Abstract

The pace of changes in teaching and learning is becoming impossible to sustain: equipment evolves in accelerated pace, the methodology of teaching and learning cannot catch up with the equipment changes and atop, there are constant content updates. In an even-shrinking budget, faculty, students and IT staff barely can address the issues above, less time and energy left to address the increasing concerns about privacy and security.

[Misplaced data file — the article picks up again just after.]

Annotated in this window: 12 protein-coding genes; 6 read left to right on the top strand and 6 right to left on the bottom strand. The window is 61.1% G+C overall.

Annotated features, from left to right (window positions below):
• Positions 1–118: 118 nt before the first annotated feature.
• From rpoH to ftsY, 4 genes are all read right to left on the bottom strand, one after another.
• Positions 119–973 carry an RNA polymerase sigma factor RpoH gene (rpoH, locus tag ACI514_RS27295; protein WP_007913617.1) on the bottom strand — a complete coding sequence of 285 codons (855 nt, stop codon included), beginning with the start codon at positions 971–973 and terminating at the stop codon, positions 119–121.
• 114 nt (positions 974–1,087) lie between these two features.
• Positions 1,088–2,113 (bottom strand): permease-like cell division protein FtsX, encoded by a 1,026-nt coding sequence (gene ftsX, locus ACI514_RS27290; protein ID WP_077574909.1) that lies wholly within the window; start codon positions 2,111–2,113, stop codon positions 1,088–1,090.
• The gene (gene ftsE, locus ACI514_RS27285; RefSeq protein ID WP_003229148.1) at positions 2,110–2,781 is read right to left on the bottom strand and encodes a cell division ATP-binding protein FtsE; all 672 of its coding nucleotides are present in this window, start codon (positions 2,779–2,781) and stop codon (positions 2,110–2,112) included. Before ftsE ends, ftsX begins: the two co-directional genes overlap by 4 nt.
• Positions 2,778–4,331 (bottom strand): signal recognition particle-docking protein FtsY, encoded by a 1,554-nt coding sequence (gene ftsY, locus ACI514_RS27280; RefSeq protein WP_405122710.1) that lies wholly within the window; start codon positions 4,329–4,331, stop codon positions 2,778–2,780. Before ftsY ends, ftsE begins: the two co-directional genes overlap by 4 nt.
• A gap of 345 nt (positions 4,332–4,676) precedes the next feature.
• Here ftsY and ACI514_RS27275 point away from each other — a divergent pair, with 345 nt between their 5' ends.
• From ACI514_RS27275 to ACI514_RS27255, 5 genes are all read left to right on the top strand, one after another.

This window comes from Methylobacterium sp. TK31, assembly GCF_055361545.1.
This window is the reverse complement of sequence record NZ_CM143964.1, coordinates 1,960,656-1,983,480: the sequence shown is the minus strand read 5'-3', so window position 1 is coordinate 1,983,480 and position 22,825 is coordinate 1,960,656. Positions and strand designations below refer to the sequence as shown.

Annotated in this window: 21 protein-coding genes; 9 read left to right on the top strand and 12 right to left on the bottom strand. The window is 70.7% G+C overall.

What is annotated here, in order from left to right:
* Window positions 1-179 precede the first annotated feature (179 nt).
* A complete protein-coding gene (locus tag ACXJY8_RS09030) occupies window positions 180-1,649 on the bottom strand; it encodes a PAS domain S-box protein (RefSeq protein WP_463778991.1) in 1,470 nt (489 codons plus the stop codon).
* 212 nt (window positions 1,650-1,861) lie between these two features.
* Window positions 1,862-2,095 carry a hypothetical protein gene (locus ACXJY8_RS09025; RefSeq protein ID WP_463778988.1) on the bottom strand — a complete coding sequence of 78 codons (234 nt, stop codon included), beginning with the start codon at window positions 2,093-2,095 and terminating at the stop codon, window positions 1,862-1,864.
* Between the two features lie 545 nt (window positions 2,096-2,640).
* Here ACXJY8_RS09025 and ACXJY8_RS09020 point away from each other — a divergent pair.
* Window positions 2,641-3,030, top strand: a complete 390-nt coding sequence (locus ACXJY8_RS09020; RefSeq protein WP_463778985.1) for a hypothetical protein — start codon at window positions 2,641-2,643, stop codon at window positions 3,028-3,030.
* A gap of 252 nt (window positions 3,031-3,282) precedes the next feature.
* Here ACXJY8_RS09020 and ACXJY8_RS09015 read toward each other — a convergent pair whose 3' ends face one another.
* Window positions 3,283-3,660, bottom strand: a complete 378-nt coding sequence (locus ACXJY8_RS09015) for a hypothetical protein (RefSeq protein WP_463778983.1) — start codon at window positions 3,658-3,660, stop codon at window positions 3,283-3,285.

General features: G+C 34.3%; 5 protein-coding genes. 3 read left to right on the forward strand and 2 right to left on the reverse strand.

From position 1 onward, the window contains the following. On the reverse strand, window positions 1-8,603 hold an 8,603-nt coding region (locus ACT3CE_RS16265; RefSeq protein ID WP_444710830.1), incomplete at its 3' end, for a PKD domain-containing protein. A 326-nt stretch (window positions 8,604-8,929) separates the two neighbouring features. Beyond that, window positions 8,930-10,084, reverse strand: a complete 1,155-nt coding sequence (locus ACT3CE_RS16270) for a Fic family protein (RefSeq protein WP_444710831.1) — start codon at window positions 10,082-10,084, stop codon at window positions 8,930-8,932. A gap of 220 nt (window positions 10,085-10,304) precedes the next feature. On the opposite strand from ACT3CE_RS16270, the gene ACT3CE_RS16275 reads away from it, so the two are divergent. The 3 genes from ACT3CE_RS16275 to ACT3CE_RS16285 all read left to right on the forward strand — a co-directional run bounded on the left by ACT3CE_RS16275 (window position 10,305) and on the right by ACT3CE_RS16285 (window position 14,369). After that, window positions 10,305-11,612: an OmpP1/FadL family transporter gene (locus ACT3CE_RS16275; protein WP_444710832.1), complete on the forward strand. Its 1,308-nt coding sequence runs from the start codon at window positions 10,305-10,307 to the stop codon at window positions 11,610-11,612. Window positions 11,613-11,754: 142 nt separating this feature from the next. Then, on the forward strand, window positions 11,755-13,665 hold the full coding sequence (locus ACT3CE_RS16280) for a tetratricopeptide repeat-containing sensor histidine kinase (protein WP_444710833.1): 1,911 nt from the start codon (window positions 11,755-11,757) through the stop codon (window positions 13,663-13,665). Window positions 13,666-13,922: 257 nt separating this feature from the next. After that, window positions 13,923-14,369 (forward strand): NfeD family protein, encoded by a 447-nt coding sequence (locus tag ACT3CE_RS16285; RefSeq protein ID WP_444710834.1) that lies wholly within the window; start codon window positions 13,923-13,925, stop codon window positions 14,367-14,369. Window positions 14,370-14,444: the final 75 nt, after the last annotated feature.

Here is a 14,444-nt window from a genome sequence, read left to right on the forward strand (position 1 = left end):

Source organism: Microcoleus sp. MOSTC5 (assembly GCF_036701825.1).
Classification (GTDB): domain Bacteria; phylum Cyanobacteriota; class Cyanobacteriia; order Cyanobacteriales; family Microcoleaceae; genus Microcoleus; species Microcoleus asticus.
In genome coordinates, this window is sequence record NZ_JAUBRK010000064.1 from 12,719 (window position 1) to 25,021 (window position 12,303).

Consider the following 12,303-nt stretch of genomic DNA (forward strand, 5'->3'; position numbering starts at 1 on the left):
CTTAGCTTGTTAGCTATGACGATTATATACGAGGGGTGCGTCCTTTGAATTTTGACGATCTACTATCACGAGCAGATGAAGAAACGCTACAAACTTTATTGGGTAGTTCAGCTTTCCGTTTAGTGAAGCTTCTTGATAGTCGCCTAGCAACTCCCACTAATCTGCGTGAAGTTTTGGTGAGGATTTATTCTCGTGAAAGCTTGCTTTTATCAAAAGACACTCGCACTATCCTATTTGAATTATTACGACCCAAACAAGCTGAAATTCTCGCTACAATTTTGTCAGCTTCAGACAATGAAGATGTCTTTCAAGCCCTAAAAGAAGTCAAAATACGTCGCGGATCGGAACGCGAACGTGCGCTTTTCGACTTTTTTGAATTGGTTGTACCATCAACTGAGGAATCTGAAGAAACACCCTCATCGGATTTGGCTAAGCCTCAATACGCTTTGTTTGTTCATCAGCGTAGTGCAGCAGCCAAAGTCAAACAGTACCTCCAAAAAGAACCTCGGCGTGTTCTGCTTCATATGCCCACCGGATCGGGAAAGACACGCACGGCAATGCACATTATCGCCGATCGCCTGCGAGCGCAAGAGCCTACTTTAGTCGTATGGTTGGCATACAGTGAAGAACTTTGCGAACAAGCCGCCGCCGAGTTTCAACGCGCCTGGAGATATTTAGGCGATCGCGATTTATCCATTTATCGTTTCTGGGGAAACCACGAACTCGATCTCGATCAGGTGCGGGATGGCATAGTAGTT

In an unprecedented burgeoning amount of applications, specifically for mobile devices, it is difficult to constraint faculty and students to use campus IT sanctioned applications, especially considering the rapid pace of such applications becoming obsolete. Faculty and students often “stray” away and go with their own choice. Such decision exposes faculty and students, personally, and the campus, institutionally, at risk. In a recent post by THE Journal (http://blog.stcloudstate.edu/ims/2017/06/06/cybersecurity-and-students/), attention on campuses is drawn to the fact of cyberattacks shifting from mobile devices to IoT but campus still struggling to guarantee cybersecurity of mobile devices on campus. Further, the use of third-party applications might be in conflict with the FERPA campus-mandated policies. Such policies are lengthy and complex to absorb, both by faculty and students and often are excessively restrictive in terms of innovative ways to improve methodology and pedagogy of teaching and learning. The current procedure of faculty and students proposing new applications is a lengthy and cumbersome bureaucratic process, which often render the end-users’ proposals obsolete by the time the process is vetted.